Psychopath-ish: How “healthy” brains can look and function like those of psychopaths

A recent study used fMRI to compare the brains of psychopathic criminals with a group of 100 well-functioning individuals, finding striking similarities.

Psycho

Obscure freaky smiling psycho man

  • The study used psychological inventories to assess a group of violent criminals and healthy volunteers for psychopathy, and then examined how their brains responded to watching violent movie scenes.
  • The fMRI results showed that the brains of healthy subjects who scored high in psychopathic traits reacted similarly as the psychopathic criminal group. Both of these groups also showed atrophy in brain regions involved in regulating emotion.
  • The study adds complexity to common conceptions of what differentiates a psychopath from a "healthy" individual.

    When considering what precisely makes someone a psychopath, the lines can be blurry.

    Psychological research has shown that many people in society have some degree of malevolent personality traits, such as those described by the "dark triad": narcissism (entitled self-importance), Machiavellianism (strategic exploitation and deceit), and psychopathy (callousness and cynicism). But while people who score high in these traits are more likely to end up in prison, most of them are well functioning and don't engage in extreme antisocial behaviors.

    Now, a new study published in Cerebral Cortex found that the brains of psychopathic criminals are structurally and functionally similar to many well-functioning, non-criminal individuals with psychopathic traits. The results suggest that psychopathy isn't a binary classification, but rather a "constellation" of personality traits that "vary in the non-incarcerated population with normal range of social functioning."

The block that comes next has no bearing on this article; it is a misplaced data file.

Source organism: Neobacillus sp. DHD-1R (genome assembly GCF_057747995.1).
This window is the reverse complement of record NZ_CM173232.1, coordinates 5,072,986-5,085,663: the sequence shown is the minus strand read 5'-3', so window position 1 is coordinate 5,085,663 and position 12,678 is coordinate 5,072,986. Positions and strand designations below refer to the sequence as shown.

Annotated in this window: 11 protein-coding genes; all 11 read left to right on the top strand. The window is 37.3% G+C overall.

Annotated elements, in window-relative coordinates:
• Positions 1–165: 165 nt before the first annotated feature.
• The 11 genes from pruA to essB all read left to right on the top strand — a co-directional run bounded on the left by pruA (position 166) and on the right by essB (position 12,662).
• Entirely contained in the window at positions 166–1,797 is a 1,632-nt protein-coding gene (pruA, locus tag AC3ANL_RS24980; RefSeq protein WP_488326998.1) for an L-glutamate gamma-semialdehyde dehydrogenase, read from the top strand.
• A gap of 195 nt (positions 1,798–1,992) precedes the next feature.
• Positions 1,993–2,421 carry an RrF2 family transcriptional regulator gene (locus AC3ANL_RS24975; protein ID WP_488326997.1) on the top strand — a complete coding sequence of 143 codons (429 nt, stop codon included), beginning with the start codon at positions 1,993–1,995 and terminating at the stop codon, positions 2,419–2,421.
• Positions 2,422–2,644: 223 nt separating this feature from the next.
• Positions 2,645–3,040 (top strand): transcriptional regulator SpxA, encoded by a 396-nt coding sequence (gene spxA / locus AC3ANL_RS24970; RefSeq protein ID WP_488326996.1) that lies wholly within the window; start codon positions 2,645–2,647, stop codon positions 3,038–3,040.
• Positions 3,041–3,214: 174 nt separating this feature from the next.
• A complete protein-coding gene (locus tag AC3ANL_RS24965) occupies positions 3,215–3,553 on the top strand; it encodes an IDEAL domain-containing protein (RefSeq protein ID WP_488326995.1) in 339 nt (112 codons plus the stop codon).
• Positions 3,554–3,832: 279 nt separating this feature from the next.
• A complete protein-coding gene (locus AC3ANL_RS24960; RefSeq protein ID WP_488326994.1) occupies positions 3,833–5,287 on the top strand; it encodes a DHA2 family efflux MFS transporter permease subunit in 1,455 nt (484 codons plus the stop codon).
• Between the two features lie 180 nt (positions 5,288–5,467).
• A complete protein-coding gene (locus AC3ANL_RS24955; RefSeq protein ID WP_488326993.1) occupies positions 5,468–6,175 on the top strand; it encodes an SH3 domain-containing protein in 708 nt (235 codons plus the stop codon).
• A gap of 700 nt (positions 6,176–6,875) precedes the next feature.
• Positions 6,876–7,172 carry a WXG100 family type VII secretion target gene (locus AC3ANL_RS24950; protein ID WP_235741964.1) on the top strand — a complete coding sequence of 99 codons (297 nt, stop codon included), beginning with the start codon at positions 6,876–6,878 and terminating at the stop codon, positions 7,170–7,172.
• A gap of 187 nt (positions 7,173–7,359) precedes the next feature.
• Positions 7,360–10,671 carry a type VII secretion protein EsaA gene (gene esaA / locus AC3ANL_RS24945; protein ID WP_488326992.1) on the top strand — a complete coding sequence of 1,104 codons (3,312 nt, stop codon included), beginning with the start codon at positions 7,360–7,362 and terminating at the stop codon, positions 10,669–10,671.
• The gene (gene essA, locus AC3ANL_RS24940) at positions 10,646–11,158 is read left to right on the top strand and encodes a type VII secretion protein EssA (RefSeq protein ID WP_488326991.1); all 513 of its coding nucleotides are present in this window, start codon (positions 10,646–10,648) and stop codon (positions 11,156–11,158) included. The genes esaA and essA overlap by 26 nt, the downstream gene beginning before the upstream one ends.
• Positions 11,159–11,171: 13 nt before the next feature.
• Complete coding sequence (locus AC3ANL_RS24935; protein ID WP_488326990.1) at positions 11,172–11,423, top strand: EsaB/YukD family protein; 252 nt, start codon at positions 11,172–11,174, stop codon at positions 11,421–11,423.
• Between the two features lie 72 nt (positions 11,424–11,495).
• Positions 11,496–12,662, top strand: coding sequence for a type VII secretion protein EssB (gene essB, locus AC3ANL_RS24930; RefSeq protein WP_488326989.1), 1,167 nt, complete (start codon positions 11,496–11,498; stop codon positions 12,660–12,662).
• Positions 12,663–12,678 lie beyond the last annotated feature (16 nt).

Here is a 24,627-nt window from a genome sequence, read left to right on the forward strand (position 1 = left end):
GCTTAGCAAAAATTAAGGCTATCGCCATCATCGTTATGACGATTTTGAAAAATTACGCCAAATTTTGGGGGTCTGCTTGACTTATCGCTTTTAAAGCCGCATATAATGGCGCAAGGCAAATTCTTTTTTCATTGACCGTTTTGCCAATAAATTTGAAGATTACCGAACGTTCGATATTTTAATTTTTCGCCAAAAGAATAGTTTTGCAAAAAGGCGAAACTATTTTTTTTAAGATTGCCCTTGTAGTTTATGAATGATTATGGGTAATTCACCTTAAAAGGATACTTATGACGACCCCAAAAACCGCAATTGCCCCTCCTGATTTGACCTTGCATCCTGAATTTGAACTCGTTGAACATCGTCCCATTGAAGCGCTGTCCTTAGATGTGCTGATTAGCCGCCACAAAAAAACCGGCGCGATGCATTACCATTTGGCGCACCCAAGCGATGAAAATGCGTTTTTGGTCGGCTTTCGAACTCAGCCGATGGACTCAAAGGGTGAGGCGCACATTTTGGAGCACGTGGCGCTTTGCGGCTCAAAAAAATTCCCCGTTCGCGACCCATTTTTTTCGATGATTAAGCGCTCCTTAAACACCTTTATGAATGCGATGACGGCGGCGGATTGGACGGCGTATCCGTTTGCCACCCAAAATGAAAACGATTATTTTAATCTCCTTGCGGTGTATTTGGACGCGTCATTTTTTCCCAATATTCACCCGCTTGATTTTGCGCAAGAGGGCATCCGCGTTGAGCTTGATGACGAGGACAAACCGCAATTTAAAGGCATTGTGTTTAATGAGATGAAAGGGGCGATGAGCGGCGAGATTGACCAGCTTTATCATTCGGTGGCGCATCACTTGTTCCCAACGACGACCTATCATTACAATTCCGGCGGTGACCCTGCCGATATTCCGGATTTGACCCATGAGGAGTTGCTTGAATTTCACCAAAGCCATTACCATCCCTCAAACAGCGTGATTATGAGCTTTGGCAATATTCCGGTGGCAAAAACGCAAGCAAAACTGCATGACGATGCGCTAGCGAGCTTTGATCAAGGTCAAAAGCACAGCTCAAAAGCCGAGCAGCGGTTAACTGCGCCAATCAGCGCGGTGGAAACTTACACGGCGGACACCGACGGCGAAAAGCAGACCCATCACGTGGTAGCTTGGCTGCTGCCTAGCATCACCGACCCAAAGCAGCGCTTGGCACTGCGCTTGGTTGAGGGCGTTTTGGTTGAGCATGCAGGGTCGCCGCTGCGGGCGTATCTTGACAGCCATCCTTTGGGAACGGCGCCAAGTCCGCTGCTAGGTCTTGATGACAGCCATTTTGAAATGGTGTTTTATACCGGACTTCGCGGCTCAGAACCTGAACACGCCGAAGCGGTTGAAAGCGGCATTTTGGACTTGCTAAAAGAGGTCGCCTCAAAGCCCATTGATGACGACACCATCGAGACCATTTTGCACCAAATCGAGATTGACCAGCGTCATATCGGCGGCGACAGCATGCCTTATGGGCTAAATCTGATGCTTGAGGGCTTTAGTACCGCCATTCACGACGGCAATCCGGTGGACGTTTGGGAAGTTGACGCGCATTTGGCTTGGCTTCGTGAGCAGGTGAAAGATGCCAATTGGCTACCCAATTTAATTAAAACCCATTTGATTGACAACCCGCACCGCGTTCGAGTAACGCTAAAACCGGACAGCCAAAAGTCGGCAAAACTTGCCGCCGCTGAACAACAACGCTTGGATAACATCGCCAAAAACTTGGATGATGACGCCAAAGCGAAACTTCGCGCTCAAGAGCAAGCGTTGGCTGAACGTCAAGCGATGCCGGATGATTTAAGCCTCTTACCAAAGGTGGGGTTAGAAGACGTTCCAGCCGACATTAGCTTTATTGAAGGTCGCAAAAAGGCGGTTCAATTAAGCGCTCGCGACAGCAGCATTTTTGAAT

Assessing your inner psychopath

    The researchers used functional magnetic resonance imaging (fMRI) to compare the brains of violent psychopathic criminals to those of healthy volunteers. All participants were assessed for psychopathy through commonly used inventories: the Hare Psychopathy Checklist-Revised and the Levenson Self-Report Psychopathy Scale.

    Psychopath brain study Experimental design and sample stimuli. The subjects viewed a compilation of 137 movie clips with variable violent and nonviolent content.Nummenmaa et al.

    Both groups watched a 26-minute-long medley of movie scenes that were selected to portray a "large variability of social and emotional content." Some scenes depicted intense violence. As participants watched the medley, fMRI recorded how various regions of their brains responded to the content.

    The goal was to see whether the brains of psychopathic criminals looked and reacted similarly to the brains of healthy subjects who scored high in psychopathic traits. The results showed similar reactions: When both groups viewed violent scenes, the fMRI revealed strong reactions in the orbitofrontal cortex and anterior insula, brain regions associated with regulating emotion.

    These similarities manifested as a positive association: The more psychopathic traits a healthy subject displayed, the more their brains responded like the criminal group. What's more, the fMRI revealed a similar association between psychopathic traits and brain structure, with those scoring high in psychopathy showing lower gray matter density in the orbitofrontal cortex and anterior insula.